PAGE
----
By Anna Merlan
By Lee Escobedo
By Alice Laussade
By Scott Reitz
By Claire Lawton
By Kiernan Maletsky
By Anna Merlan
Surprise and pleasure come wrapped together in A Bug's Life. This big adventure about tiny critters is the latest piece of robust whimsy from Pixar, the computer-animation studio that broke into features with the 1995 smash Toy Story. It should prove irresistible to children. Toy Story opened up the secret lives of toys in suburban bedrooms; A Bug's Life lets kids peer through a funhouse microscope into the world beneath their feet. For adults, experiencing this film is like watching a bunch of nieces and nephews play with model kits and dolls--and discovering that the kids are little geniuses.
Using their own ravishing brand of 3-D animation, the Pixar artists realize their characters so vividly and totally that no matter how old you are, the movie makes you feel as if you're fiddling with action figures in your head. You're charmed at the sight of the industrious food-gathering ants. You're amazed at the horrors of the grasshoppers who pilfer from them. You're amused and enchanted at the shenanigans of the oddball insects who side with the ants--a traveling troupe of performers that includes a rhino beetle and a walking stick. When the wisecracks, plot twists, and visual jokes fall into place and click, the result is convulsively entertaining. The moment when Slim the walking stick uses himself to define slapstick will remind the most morose stick-in-the-mud what it's like to be tickled all over.
A Bug's Life, a Disney release, focuses on a misfit ant who ends up saving his colony. So did Antz, the recent computer-generated cartoon made at the PDI studio for DreamWorks under the guidance of former Disney exec Jeffrey Katzenberg. That's where any similarity ends. Antz is a brown, limp Bananas (1971); it glues early Woody Allen comedy (and the voice of Woody Allen) to a confused satire of working-class revolution and feeble burlesques of other movies, including those of DreamWorks honcho Steven Spielberg. The images in Antz are repetitive and claustrophobic even when the action takes place in the great outdoors.
A Bug's Life is the film that has the high-flying fancy of Spielberg at his E.T. (1982) best. (The earliest title for E.T was a A Boy's Life.) Flik (voice of Dave Foley), the enterprising ant at the heart of the movie, explodes the horizon of Ant Island in his quest to free ants from the menacing grasshoppers--roustabouts who get loaded at a nearby bug cantina, then terrorize the ants into supplying them with more than half their harvest in an annual "offering" of nuts and grains. These 'hoppers are a cross between Hell's Angels and the peasant-bashing banditos Eli Wallach led in The Magnificent Seven (1960). Flik recruits his own Notorious Nine to combat them; unfortunately for the colony (if not for us), they turn out to be circus bugs, not gunslingers.
The Disney studio already fashioned this film's core story back in 1934 when it transformed Aesop's "The Grasshopper and the Ants" into a "Silly Symphony" short. In its own corkscrew fashion, A Bug's Life is also based on the fable about the grasshopper who sings the summer away without storing food for the winter. In Aesop and the Disney short, the grasshopper begs the ants for provisions when the weather changes. The self-reliant ants may be the moral center of the tale, but the grasshopper wins the audience's sympathy. My fondest memory of the Disney cartoon is the antihero warbling "The World Owes Me a Living."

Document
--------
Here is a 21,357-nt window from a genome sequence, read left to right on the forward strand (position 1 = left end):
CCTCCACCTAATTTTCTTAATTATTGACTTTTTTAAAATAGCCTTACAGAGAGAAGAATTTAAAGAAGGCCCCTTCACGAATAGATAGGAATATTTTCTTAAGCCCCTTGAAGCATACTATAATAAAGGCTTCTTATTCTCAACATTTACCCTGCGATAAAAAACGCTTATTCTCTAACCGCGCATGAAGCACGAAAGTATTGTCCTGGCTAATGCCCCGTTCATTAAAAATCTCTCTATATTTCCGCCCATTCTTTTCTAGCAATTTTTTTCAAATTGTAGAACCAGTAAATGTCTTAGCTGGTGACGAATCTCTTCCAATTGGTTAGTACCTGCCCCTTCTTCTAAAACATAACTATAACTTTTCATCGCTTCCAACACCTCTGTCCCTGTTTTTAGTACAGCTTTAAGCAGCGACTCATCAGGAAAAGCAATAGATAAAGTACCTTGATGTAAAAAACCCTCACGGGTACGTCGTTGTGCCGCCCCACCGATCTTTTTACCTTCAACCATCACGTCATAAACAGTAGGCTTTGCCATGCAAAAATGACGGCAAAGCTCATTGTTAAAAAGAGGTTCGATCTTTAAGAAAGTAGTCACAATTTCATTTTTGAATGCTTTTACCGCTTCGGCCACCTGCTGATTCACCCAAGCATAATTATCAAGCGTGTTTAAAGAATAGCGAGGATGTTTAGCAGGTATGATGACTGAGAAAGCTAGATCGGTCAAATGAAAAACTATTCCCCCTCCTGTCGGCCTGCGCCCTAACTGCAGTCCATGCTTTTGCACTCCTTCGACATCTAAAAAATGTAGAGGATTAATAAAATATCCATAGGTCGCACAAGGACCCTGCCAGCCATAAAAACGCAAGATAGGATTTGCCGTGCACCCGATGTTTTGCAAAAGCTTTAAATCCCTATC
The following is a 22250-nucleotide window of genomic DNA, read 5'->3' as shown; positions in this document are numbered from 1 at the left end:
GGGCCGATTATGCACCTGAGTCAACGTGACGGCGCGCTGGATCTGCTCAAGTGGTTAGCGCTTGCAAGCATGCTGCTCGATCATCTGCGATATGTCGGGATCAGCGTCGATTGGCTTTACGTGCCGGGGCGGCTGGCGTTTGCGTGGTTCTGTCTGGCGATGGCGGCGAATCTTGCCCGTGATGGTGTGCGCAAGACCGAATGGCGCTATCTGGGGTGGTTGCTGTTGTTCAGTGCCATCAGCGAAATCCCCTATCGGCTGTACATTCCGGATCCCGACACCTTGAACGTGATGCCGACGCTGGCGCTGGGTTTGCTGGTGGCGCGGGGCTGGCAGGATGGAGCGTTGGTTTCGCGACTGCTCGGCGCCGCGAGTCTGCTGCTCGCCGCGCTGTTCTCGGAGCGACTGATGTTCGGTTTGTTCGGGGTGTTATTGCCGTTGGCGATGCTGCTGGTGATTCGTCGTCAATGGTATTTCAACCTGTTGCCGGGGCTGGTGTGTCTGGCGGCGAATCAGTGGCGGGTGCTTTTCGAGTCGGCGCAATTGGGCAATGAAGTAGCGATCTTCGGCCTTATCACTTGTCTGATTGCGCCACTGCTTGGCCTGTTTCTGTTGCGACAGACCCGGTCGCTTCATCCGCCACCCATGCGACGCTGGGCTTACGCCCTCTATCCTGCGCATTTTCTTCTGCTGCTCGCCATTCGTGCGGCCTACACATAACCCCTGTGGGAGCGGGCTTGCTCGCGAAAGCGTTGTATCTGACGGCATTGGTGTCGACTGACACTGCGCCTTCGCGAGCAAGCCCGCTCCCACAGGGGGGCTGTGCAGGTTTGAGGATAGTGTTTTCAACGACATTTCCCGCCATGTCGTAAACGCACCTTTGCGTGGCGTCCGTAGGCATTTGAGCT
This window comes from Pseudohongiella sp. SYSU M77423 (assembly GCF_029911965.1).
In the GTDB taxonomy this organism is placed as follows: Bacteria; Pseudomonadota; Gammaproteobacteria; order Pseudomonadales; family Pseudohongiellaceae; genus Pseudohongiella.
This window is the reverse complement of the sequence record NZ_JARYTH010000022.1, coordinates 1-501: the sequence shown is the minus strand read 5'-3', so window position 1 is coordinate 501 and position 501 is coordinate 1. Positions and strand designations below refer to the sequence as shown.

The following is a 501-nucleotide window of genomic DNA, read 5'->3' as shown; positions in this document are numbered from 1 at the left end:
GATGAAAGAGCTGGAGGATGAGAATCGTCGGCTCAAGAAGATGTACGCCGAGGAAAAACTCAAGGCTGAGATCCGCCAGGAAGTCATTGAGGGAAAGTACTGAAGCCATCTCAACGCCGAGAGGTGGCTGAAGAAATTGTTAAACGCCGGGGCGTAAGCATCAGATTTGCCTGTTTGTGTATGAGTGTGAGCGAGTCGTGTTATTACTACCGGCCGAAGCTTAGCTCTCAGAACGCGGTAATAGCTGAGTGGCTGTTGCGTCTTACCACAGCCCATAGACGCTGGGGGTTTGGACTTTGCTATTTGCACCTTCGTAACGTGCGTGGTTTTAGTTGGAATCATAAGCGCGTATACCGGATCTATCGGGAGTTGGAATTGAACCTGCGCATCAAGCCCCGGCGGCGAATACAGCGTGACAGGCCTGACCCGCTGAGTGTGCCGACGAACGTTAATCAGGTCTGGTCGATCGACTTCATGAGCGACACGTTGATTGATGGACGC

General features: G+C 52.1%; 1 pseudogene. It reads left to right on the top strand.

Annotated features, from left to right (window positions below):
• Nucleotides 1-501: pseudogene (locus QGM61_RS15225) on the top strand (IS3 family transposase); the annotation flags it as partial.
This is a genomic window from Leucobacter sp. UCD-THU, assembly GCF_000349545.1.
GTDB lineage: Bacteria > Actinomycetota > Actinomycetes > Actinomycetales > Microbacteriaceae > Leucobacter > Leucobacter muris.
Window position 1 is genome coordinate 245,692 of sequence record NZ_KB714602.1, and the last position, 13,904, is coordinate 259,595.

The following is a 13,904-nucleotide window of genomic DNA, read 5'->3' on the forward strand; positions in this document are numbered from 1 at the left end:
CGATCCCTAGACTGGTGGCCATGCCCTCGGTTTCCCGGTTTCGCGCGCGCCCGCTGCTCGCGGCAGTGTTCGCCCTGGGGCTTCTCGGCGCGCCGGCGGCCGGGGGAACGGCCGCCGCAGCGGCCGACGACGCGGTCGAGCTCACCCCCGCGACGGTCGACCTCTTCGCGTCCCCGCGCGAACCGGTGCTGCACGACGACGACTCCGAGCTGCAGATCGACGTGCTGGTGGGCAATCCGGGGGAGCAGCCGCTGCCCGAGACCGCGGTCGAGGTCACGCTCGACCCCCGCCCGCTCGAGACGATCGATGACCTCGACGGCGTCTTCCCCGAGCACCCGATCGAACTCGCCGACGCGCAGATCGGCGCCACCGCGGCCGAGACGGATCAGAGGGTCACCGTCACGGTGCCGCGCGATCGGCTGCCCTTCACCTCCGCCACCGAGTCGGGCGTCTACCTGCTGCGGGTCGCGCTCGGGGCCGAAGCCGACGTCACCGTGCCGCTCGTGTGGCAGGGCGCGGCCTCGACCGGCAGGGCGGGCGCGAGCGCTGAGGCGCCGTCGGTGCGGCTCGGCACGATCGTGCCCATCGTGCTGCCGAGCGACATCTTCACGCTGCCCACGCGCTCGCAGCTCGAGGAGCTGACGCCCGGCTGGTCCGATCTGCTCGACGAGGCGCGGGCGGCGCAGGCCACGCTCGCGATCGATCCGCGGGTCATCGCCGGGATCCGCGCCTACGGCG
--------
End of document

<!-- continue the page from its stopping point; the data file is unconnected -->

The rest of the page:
But in A Bug's Life, directors John Lasseter and Andrew Stanton seduce the audience into adopting an ant's-eye view of the universe. The opening food-gathering sequence is witty and enthralling. In the light-streaked atmosphere of Ant Island, even the roughest surfaces shimmer. It's not as if you're over the rainbow; it's more like you're inside a rainbow. And the workers moving in single file to unload kernels of grain instantly captivate the audience. When an errant leaf blocks them, the line commander orders a trembling ant to stare at him while circling around it, like a counselor guiding a panicky camper across a rope bridge. The leaf, we're told, can't compare to the disastrous "Twig of '93."
Arriving in time for Thanksgiving, A Bug's Life is a celluloid horn of plenty. The CinemaScope screen spills over with deep colors, balletic movements, and recognizable yet quirky characterizations--none more indelible than the bad guys. There isn't a single melodious singer among them: The grasshoppers here are snarling scavengers. Their leader, Hopper (Kevin Spacey), ferociously defends his place in a Darwinian scheme--birds eat grasshoppers, grasshoppers exploit (if not eat) ants. Flik, a would-be young Tom Edison, must inspire the other ants to burrow out of their increasingly dangerous rut. He inadvertently sabotages their yearly offering to the grasshoppers when he experiments with a self-made harvester. But this crisis ultimately loosens up the food chain. Aesop's original story asks us to control our impulse to play, but that concept is Greek to the makers of A Bug's Life. Flik's appetite for fantasy and fun enables him to secure his colony's future.
A Bug's Life salutes the smart kid no one thinks is smart, and does so without putting down the rest of the colony. The Queen (Phyllis Diller) is a wise old ant who has her hands full calming Princess Atta (Julia Louis-Dreyfus) before the arrival of the grasshoppers. "It's the same every year," the Queen tells Atta, with the bored air of a hostess at an obligatory event. "They come, they eat, they leave." Atta is as insecure as Flik, but she has to play a regal role. In fact, every major character in the movie needs to do a certain amount of play-acting, and most of it is joyful.
Join My Voice Nation for free stuff, film info & more!